Flaxseed oil reduced symptoms of arthritis and inflammation in animal studies of rheumatoid arthritis [R, R].

19) ALA May Increase Lifespan

ALA given to C. elegans, a type of roundworm, increased lifespan (by activating NHR-49/PPARα and SKN-1/Nrf2 transcription factors) [R].

20) ALA and ADHD

In a pilot study of 60 children, ALA given with vitamin C improved blood levels of EPA and DHA and resulted in improved behavior in ADHD [R].

However, a small dose of ALA/linoleic acid versus placebo (vitamin C) in a study (DB-RCT) of 73 children with ADHD did not result in improvements in behavior [R].

Another study (DB-RCT) of 40 children failed to show improvements in ADHD, but had a high number of patients who quit the study [R].

ALA and Gene Variation

ALA supplementation as flaxseed increases EPA amounts in the blood, and this accounts for many of its benefits. This conversion may be less efficient in those with the following SNPs [R]:

If you have these variants, they may increase your heart disease risk. However, the same study also showed that people with these variants can benefit (raise their EPA) with high dietary ALA supplementation [R].

Side Effects

There are no known side effects of including ALA-rich foods in the diet. However, certain forms of ALA (milled whole flaxseed) may be irritating to people with inflammatory bowel disease (IBD) [R].

Limitations and Caveats

ALA supplements can contain other beneficial plant components, as is the case with flaxseed oil and beneficial lignans. Some of the benefits attributed to ALA may be related to the plant source and other biologically active compounds.

Some of the benefits were researched in animals or cells, but not humans.  

Drug and Supplement Interactions

High doses of supplemental omega-3 fats may increase the blood-thinning effects of warfarin [R].

Probiotics may positively influence the metabolism of ALA. Use of probiotics (Bifidobacterium breve) increased ALA levels in fat tissue and increased DHA production and tissue levels in rats [R].

In mice, the addition of a probiotic (Bifidobacterium breve) to ALA also increased the amount of anti-cancer compounds (CLA) in fat tissue and decreased liver triglyceride levels [R, R].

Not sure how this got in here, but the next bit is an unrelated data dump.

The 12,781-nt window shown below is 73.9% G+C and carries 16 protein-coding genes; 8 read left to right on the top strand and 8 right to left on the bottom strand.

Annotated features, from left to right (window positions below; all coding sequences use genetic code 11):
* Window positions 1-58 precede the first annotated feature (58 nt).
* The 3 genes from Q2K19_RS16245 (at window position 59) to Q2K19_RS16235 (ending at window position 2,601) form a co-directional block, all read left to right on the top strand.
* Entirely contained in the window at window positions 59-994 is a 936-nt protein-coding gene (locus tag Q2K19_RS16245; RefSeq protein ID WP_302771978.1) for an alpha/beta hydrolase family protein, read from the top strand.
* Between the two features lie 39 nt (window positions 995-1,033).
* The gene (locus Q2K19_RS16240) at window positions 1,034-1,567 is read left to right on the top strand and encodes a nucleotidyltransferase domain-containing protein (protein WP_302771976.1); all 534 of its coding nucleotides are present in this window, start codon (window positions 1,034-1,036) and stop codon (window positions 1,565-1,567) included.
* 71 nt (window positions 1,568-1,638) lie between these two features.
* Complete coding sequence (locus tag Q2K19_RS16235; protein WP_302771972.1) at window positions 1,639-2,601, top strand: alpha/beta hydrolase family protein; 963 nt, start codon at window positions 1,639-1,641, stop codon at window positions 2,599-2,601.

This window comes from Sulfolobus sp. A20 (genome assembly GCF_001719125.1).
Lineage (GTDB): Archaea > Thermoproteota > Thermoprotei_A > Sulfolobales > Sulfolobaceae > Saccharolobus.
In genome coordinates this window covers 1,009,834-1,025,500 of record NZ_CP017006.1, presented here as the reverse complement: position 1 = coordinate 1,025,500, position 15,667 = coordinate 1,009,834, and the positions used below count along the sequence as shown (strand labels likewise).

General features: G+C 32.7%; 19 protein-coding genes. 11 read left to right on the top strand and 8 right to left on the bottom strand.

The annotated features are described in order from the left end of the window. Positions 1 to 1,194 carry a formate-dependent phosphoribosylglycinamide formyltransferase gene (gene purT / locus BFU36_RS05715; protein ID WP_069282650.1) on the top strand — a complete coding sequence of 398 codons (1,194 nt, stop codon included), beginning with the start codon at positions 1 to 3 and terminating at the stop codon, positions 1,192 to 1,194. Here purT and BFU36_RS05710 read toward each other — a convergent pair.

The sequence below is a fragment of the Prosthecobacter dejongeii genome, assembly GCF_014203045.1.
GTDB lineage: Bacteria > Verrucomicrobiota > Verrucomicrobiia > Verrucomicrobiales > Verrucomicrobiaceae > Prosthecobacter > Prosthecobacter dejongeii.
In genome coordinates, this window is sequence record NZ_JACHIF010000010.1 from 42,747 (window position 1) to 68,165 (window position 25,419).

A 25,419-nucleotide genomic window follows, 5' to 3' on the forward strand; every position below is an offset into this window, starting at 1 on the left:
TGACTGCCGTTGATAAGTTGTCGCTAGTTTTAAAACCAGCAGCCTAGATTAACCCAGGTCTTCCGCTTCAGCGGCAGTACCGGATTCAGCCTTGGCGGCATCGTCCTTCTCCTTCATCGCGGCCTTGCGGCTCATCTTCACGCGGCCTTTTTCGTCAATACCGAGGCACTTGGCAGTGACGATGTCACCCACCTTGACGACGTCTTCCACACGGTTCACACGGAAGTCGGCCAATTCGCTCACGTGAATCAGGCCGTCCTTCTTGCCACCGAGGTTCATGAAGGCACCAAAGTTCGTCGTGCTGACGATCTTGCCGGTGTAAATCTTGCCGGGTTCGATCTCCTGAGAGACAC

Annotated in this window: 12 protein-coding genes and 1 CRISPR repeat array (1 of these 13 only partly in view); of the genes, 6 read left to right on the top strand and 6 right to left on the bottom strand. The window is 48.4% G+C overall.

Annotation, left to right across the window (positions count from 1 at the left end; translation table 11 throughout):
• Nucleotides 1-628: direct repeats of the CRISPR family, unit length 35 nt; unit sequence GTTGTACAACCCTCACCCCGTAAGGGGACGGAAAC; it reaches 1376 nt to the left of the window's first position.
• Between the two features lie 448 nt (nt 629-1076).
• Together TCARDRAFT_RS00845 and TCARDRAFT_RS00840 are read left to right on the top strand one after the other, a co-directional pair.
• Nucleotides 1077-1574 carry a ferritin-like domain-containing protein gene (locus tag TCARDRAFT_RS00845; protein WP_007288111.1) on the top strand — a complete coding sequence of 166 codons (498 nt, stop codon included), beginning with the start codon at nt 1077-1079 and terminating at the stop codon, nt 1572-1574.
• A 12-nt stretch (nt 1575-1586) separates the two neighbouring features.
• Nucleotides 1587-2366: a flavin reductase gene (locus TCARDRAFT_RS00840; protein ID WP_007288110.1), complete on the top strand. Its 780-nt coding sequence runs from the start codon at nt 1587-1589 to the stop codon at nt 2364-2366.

Linoleic Acid Interaction with ALA

In pigs, high intake of linoleic acid reduces the production of EPA from ALA [R].

Decreasing linoleic acid helped improve production of EPA from ALA in mice [R].

Sources of ALA

Natural sources include [R, R, R, R]:

  • Flaxseed and flaxseed oil
  • Chia seeds
  • Canola oil
  • Hemp seeds
  • Soybean oil
  • Pecans
  • Camelina oil
  • Mayonnaise
  • Nuts, especially walnuts
  • Sea buckthorn oil
  • Sage oil

Flaxseed oil is the most commonly used as supplemental ALA.

Baking temperatures appear to be safe for ALA in flaxseed oil [R].

However, frying temperatures diminish the quality oils high in ALA [R].


Doses of supplemental ALA vary greatly between 200 mg and 14 grams per day [R, R].

Dietary and supplement intake between 6 to 12 grams daily is related to reduced heart disease risk and supplements of 3 g daily improve EPA levels [R, R].

ALA is readily converted to EPA, but the conversion to DHA is very inefficient [R, R, R].

Women convert ALA to EPA more efficiently than men [R, R].

User Experiences

Users find that supplemental ALA reduces triglycerides, helps with dry eyes, improves sleep quality and daytime alertness. One user found it helpful in reducing heart palpitations.

Some people recommend taking it with food.

However, some users experience bloating, gas and nausea.